1. Articles in category: Onco-Fertility

    1-15 of 15
    1. Hypothyroidism after cancer and the ability to meet reproductive goals among a cohort of young adult female cancer survivors.

      Hypothyroidism after cancer and the ability to meet reproductive goals among a cohort of young adult female cancer survivors.

      Fertil Steril. 2016 Jan;105(1):202-7.e1-2

      Authors: Chin HB, Jacobson MH, Interrante JD, Mertens AC, Spencer JB, Howards PP

      Abstract OBJECTIVE: To determine whether developing hypothyroidism after cancer treatment is associated with a decreased probability of women being able to meet their reproductive goals. DESIGN: A population-based cohort study.

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    2. New Research from Memorial Sloan Kettering Highlights Fertility Concerns of Young Adult and Adolescent Cancer Survivors

      New Rochelle, NY —Nearly half of young adult survivors of adolescent cancers--more young men than women--report uncertainty about their fertility, according to the results of a new study. While females were more likely to describe feeling distressed and overwhelmed and tended to worry more about pregnancy-related health risks and cancer recurrence, both sexes had concerns about genetic risk factors and how infertility might impact their future lives, as described in the study published in Journal of Adolescent and Young Adult Oncology (JAYAO), a multidisciplinary peer-reviewed publication from Mary Ann Liebert, Inc., publishers. The article is available free on the JAYAO ...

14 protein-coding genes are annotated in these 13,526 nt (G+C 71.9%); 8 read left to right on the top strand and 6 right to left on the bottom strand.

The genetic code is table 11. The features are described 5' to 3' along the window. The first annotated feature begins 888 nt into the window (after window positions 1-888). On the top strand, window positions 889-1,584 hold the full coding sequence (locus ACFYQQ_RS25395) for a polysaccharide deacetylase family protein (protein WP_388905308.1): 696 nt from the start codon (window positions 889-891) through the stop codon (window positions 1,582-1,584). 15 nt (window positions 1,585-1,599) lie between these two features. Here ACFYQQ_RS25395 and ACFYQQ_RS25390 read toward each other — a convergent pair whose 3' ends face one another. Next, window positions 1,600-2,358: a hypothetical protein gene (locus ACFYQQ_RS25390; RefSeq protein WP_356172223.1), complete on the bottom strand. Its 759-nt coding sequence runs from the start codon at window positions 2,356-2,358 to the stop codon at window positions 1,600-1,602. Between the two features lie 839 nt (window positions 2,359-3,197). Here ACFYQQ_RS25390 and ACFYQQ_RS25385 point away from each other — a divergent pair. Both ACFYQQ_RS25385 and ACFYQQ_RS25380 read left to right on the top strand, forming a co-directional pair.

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    3. Female fertility preserving practices at a pediatric unit: a challenge of multiprofessional and multidisciplinary cooperation.

      "Recommendations on fertility preservation indicate that discussing the problems early on is crucial to future success. It is unthinkable to simply provide information and offer the opportunity to choose a fertility preserving technique without helping and accompanying patients and their families in their decisions and choices on the matter."

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    4. Kids with cancer get futuristic chance at saving fertility

      Kids with cancer get futuristic chance at saving fertility

      "A baby boy in Belgium makes scientists think they're on the right track. He was born to a woman who at age 13 had removed before undergoing harsh treatment for . Doctors believe she had signs of puberty when the tissue was frozen, according to a recent medical journal report. Ten years later the tissue was thawed, and portions were grafted onto her remaining ovary. She gave birth last November after a normal pregnancy."

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    5. Fertility preservation knowledge, counseling, and actions among adolescent and young adult patients with cancer: A population-based study.